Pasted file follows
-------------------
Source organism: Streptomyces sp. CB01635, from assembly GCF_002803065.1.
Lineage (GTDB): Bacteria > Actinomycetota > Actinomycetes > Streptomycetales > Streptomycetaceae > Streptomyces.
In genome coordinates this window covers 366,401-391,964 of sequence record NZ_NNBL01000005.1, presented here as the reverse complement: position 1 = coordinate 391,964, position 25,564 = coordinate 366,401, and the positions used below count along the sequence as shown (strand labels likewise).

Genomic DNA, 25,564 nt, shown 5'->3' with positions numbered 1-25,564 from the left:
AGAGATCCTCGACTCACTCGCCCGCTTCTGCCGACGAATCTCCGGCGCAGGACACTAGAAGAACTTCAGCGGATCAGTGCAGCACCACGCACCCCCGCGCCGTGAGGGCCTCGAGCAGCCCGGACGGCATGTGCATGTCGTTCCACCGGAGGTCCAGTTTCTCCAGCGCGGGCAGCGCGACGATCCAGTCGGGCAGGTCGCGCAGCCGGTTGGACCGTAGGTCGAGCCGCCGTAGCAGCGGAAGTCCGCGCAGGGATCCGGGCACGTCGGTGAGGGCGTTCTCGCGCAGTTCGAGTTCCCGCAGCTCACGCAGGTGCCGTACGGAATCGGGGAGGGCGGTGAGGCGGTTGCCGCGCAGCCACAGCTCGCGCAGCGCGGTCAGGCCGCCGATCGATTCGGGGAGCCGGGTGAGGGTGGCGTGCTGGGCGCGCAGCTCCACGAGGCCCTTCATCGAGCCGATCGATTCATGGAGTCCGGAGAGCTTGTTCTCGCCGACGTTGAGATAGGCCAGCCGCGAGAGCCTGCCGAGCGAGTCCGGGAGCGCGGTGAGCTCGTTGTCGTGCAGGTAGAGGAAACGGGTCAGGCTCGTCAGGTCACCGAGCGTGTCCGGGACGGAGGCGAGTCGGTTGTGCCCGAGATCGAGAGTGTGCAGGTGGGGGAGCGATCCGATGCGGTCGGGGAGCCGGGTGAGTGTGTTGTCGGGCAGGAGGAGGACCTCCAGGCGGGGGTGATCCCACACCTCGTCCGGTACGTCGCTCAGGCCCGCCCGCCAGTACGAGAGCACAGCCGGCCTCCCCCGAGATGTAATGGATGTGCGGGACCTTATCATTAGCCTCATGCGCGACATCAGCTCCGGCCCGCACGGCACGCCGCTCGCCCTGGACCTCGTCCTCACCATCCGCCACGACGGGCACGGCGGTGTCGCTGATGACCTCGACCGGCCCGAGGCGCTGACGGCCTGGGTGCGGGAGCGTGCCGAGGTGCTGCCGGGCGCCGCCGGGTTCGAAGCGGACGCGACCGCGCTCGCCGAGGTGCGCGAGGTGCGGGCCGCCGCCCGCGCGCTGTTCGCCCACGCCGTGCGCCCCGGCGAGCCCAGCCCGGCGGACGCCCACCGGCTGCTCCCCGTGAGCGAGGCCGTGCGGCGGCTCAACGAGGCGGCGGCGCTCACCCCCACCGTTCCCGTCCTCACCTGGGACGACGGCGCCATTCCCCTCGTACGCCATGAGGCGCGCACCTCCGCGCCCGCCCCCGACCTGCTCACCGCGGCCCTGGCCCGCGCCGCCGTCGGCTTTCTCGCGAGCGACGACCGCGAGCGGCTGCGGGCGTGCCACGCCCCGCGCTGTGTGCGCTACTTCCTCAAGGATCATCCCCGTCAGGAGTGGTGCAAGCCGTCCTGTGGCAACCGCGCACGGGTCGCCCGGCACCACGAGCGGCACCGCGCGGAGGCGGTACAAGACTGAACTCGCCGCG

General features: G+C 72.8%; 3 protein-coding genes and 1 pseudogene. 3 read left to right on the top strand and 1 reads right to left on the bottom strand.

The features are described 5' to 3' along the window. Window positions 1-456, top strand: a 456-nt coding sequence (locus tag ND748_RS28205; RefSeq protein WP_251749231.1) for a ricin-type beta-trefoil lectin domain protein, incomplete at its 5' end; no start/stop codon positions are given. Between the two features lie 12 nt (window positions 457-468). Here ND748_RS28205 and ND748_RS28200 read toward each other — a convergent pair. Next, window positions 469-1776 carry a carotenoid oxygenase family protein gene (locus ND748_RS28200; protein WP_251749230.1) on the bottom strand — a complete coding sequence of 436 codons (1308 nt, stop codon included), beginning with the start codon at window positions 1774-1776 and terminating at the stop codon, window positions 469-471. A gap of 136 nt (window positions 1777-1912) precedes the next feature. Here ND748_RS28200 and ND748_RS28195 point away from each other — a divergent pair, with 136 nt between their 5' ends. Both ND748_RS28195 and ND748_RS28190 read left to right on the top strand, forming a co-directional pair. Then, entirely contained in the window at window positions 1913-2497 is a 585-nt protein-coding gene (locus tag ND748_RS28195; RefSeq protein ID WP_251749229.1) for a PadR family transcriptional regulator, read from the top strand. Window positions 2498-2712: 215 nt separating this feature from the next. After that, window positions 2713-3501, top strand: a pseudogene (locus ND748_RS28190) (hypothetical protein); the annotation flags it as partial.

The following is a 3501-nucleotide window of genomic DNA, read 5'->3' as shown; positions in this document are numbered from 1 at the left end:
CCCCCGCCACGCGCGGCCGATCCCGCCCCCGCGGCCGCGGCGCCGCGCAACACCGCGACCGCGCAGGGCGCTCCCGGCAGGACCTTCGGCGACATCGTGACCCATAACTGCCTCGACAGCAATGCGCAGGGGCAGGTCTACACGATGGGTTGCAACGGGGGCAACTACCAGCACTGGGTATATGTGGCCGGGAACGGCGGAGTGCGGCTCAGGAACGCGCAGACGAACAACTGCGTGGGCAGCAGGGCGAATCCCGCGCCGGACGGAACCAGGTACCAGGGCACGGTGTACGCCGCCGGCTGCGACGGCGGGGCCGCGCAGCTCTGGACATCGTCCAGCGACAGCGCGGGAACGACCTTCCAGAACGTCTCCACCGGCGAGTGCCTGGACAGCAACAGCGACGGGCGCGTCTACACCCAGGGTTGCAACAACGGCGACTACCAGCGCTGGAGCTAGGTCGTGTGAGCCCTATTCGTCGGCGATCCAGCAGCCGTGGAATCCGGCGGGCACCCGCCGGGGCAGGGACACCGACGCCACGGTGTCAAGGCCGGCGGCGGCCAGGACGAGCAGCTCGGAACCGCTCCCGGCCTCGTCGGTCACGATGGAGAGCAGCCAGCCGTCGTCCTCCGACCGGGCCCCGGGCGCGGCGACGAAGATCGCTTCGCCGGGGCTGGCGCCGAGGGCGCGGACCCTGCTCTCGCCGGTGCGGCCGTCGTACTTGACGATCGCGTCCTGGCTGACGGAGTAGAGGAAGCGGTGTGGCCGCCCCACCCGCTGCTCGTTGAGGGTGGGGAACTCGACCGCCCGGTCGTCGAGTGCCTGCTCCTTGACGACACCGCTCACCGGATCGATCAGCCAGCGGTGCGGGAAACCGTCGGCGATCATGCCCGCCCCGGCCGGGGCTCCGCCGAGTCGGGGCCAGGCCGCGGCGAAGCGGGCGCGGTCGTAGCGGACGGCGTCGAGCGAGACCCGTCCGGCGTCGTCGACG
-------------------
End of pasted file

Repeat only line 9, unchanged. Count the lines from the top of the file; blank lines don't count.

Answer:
CCCCCGCCACGCGCGGCCGATCCCGCCCCCGCGGCCGCGGCGCCGCGCAACACCGCGACCGCGCAGGGCGCTCCCGGCAGGACCTTCGGCGACATCGTGACCCATAACTGCCTCGACAGCAATGCGCAGGGGCAGGTCTACACGATGGGTTGCAACGGGGGCAACTACCAGCACTGGGTATATGTGGCCGGGAACGGCGGAGTGCGGCTCAGGAACGCGCAGACGAACAACTGCGTGGGCAGCAGGGCGAATCCCGCGCCGGACGGAACCAGGTACCAGGGCACGGTGTACGCCGCCGGCTGCGACGGCGGGGCCGCGCAGCTCTGGACATCGTCCAGCGACAGCGCGGGAACGACCTTCCAGAACGTCTCCACCGGCGAGTGCCTGGACAGCAACAGCGACGGGCGCGTCTACACCCAGGGTTGCAACAACGGCGACTACCAGCGCTGGAGCTAGGTCGTGTGAGCCCTATTCGTCGGCGATCCAGCAGCCGTGGAATCCGGCGGGCACCCGCCGGGGCAGGGACACCGACGCCACGGTGTCAAGGCCGGCGGCGGCCAGGACGAGCAGCTCGGAACCGCTCCCGGCCTCGTCGGTCACGATGGAGAGCAGCCAGCCGTCGTCCTCCGACCGGGCCCCGGGCGCGGCGACGAAGATCGCTTCGCCGGGGCTGGCGCCGAGGGCGCGGACCCTGCTCTCGCCGGTGCGGCCGTCGTACTTGACGATCGCGTCCTGGCTGACGGAGTAGAGGAAGCGGTGTGGCCGCCCCACCCGCTGCTCGTTGAGGGTGGGGAACTCGACCGCCCGGTCGTCGAGTGCCTGCTCCTTGACGACACCGCTCACCGGATCGATCAGCCAGCGGTGCGGGAAACCGTCGGCGATCATGCCCGCCCCGGCCGGGGCTCCGCCGAGTCGGGGCCAGGCCGCGGCGAAGCGGGCGCGGTCGTAGCGGACGGCGTCGAGCGAGACCCGTCCGGCGTCGTCGACG